Assange brings together a small group of cutting-edge thinkers and activists from the front line of the battle for cyber-space to discuss whether electronic communications will emancipate or enslave us. Among the topics addressed are: Do Facebook and Google constitute “the greatest surveillance machine that ever existed,” perpetually tracking our location, our contacts and our lives? Far from being victims of that surveillance, are most of us willing collaborators? Are there legitimate forms of surveillance, for instance in relation to the “Four Horsemen of the Infopocalypse” (money laundering, drugs, terrorism and pornography)? And do we have the ability, through conscious action and technological savvy, to resist this tide and secure a world where freedom is something which the Internet helps bring about?

The harassment of WikiLeaks and other Internet activists, together with attempts to introduce anti-file sharing legislation such as SOPA and ACTA, indicate that the politics of the Internet have reached a crossroads. In one direction lies a future that guarantees, in the watchwords of the cypherpunks, “privacy for the weak and transparency for the powerful”; in the other lies an Internet that allows government and large corporations to discover ever more about internet users while hiding their own activities.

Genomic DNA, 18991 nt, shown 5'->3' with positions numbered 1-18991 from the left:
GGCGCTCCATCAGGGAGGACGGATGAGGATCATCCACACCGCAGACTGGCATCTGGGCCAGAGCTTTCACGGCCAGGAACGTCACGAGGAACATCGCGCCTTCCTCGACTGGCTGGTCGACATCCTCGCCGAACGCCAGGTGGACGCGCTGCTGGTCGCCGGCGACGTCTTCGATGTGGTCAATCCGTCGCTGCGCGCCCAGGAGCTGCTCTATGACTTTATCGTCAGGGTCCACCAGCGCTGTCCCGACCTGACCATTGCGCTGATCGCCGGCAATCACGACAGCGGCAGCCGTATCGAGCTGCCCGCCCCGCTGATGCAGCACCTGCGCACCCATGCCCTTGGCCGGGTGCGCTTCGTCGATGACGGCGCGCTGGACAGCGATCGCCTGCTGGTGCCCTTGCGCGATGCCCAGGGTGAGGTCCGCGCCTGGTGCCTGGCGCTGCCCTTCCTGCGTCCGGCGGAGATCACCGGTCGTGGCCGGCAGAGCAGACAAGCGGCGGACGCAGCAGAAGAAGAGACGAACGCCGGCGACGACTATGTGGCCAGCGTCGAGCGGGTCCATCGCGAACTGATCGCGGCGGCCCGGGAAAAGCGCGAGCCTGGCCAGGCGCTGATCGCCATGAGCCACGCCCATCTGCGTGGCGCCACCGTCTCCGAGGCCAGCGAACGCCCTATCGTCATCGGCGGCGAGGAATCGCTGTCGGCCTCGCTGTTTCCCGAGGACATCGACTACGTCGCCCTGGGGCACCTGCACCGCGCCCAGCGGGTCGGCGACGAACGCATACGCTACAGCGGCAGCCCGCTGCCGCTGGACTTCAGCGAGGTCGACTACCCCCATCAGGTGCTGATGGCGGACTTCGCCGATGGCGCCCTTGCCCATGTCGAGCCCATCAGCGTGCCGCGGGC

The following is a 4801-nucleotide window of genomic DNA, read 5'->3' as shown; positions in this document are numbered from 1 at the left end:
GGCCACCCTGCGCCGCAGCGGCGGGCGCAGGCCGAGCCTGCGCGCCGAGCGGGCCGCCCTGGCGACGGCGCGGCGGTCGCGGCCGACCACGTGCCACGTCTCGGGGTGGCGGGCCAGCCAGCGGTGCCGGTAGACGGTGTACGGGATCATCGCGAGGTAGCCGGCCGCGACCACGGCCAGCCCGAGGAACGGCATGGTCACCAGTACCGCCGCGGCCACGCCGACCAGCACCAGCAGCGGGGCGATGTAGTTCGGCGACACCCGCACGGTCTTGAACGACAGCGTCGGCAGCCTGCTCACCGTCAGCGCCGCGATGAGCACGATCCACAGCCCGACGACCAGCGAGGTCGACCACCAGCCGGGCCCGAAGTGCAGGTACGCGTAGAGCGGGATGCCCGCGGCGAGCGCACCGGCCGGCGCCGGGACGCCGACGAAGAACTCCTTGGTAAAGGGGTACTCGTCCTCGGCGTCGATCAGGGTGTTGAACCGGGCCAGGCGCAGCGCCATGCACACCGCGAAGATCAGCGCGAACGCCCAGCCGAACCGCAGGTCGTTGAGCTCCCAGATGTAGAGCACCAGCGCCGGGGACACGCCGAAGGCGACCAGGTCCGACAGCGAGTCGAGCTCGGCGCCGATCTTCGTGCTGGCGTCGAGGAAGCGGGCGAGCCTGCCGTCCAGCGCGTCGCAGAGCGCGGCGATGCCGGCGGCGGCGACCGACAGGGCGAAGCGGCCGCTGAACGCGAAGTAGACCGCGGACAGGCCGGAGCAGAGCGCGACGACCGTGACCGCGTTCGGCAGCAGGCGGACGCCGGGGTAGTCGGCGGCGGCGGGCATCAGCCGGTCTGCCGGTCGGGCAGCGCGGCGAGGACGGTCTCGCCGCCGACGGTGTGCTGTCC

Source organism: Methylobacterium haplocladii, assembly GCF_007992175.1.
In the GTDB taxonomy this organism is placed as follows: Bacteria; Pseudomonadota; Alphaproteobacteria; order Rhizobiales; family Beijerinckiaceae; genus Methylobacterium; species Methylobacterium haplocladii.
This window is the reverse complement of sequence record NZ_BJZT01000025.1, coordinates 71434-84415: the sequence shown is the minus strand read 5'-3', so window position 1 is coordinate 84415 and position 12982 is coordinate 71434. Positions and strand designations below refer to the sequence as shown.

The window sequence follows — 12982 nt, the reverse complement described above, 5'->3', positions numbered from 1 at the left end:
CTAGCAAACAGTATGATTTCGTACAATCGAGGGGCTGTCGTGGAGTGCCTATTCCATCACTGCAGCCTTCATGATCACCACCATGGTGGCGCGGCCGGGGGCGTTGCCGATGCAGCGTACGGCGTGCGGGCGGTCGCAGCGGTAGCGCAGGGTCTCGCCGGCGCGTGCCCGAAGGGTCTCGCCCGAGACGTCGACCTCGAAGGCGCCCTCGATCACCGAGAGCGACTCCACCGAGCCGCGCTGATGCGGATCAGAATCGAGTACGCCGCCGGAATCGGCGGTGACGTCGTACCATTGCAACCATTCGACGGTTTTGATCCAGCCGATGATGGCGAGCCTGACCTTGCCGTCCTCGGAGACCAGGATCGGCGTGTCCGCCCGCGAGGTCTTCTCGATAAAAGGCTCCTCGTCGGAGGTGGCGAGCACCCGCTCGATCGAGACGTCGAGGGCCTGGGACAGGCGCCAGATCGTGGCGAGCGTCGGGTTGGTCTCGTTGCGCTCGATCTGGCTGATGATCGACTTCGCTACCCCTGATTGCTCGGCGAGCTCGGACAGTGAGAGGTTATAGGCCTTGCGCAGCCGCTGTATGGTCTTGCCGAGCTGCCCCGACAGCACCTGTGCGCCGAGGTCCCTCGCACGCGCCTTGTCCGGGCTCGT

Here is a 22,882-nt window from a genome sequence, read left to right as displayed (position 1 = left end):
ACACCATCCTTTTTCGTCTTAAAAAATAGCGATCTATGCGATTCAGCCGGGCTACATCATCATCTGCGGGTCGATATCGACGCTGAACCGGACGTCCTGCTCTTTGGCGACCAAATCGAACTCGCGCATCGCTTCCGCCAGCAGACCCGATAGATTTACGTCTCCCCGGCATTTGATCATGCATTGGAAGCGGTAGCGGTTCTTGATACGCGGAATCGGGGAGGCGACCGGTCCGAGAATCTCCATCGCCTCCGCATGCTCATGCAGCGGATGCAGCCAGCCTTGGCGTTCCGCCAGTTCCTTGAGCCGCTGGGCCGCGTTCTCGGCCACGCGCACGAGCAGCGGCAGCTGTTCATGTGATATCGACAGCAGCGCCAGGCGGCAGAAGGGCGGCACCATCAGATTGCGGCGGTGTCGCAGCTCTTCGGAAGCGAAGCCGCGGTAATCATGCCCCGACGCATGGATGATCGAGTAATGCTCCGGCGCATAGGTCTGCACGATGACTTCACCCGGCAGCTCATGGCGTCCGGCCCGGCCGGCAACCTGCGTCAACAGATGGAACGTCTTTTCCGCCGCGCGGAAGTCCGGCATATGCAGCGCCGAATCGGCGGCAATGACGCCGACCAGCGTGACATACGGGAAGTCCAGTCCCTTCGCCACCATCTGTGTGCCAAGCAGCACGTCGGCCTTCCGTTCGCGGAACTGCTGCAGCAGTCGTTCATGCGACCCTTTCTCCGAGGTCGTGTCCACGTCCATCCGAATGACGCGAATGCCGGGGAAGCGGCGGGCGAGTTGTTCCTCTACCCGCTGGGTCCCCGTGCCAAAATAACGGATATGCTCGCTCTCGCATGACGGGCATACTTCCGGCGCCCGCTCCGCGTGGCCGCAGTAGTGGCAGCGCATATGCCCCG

After 7 Years of Litigation, Google, Publishers Cut Deal →

Via the BBC:

Google has settled a seven-year legal spat with the Association of American Publishers (AAP).

The row blew up in 2005 over Google’s plan to scan and digitise books for a vast digital library.

The AAP said that the project could involve massive copyright infringement because it could make available digital copies of copyrighted works.

The settlement lets US publishers decide which works should, or should not, be in Google’s library.

This settles one of the main objections to the library project which planned to scan every book unless publishers and authors specifically objected…

…As part of the deal Google has also agreed to provide digital copies of the works that publishers and writers make available for the library.

FJP: That was a long time coming.

Amazon Studios Begins Work on Movies, Comics